Doing Just One Creative Task Each Day Will Make You Happier, Study Says

Note: Your talent (or lack thereof) has nothing to do with it.
Alma Haser via Getty Images

Grumpy humans of the world, listen here. According to a new University of Otago study published in the Journal of Positive Psychology, the path to that happy state of mind you’ve heard so much about requires you get creative ― quite literally, and just once a day.

So you’re not the next Picasso. Same. But flexing your creative muscles doesn’t have to mean preparing an oeuvre for your eventual solo show. A creative exercise can take the shape of anything from kitting to writing to singing to designing. All that matters is that you choose a creative goal for yourself and follow through, something that involves expressing original ideas in a useful or artistic way.

While many recent psychological studies have explored the impact of one’s emotional state on the quality of the artwork they produce, researchers Tamlin S. Conner, Colin G. DeYoung, and Paul J. Silvia sought to investigate the inverse.

There is growing recognition in psychology research that creativity is associated with emotional functioning,” Dr. Conner explained in a statement. “However, most of this work focuses on how emotions benefit or hamper creativity, not whether creativity benefits or hampers emotional wellbeing.”

To test their hypothesis, psychologists conducted a 13-day study of a sample of 658 young adults to gauge the effect of creative activity on one’s emotional state of mind.

Every day, the participants used a diary to document how much time they spent on creative exercises and the emotional changes they experienced, both positive and negative, as a result. Researchers used the term “PA,” or “positive affect,” to refer to feelings of happiness, joy, excitement and enthusiasm they encountered.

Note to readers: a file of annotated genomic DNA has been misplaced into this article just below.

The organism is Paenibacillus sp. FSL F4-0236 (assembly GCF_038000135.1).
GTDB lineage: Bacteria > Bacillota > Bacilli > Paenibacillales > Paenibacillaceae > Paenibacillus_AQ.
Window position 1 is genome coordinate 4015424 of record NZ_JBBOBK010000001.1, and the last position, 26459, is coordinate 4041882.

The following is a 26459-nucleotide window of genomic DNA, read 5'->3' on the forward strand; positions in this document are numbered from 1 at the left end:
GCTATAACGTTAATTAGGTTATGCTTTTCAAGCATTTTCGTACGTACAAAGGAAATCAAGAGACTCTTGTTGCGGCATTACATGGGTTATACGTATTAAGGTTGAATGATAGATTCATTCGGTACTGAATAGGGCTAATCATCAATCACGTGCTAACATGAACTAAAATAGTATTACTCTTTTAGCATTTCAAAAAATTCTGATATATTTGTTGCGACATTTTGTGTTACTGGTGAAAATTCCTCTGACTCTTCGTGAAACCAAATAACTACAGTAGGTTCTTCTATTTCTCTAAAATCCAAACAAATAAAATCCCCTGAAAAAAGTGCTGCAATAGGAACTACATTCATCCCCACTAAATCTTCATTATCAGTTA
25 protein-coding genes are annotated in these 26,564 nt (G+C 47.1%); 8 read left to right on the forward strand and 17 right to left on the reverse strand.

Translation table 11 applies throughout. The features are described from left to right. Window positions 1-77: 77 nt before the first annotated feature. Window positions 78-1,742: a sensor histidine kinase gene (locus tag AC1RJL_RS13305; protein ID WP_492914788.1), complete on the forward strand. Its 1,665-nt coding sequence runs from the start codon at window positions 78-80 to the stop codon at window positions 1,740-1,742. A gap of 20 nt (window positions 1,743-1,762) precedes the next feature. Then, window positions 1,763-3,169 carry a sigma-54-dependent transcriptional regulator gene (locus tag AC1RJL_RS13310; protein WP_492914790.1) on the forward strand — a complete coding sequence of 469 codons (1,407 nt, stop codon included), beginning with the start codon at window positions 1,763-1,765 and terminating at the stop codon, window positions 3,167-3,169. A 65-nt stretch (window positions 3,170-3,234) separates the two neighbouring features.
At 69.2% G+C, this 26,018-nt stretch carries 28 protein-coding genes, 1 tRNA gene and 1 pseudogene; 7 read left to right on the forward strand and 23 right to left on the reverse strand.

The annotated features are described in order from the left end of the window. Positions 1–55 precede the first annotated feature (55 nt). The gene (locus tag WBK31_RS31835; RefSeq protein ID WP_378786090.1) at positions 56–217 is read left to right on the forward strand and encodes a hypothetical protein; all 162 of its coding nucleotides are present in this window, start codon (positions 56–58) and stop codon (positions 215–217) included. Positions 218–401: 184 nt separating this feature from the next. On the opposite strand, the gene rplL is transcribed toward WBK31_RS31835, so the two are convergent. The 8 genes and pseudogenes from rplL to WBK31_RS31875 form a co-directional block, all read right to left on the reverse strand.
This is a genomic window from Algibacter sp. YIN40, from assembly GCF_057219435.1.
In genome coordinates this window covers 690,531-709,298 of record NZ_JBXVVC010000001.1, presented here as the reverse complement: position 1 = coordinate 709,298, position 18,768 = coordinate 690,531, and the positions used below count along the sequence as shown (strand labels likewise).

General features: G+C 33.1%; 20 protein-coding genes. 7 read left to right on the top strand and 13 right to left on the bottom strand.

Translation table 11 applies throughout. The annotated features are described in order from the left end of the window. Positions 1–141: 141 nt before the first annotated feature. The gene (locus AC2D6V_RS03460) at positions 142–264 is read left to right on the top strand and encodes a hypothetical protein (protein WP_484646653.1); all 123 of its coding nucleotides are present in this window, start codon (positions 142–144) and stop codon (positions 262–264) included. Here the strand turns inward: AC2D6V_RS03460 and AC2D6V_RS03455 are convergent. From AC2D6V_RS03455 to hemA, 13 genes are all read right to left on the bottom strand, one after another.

After 13 days, the psychologists tracked what they described as an “upward spiral for wellbeing and creativity” for those who partook in daily creative tasks. According to the study, getting artistic yields a major boost in “PA” that takes hold the following day.

The study also analyzed participants on something called a “flourishing scale,” which asked them to rank their responses to statements like “Today I was interested and engaged in my daily activities,” and “Today my social relationships were supportive and rewarding.” These rankings, too, increased with heightened creative action, suggesting that art’s positive impact can affect your work day flow and your relationship too.

However, researchers determined no “cross-day effect” between creative activities and “PA,” meaning that one’s increased mood could not predict whether or not the subject would participate in another creative exercise the same day. Dr. Conner and her co-researchers expressed that it is, though not predictable, rather likely. As they put it: “engaging in creative behavior leads to increases in wellbeing the next day, and this increased wellbeing is likely to facilitate creative activity on the same day.”

The results reflect what many aspiring writers, artists and performers already know: getting creative feels good, and those positive effects can and do seep into other aspects of daily life. Also, happy feelings could inspire you to make more art. So start a sketchbook, get crafting, dance around in your underwear ― anything to get your imagination pumping and your senses pulsing. And we mean today.

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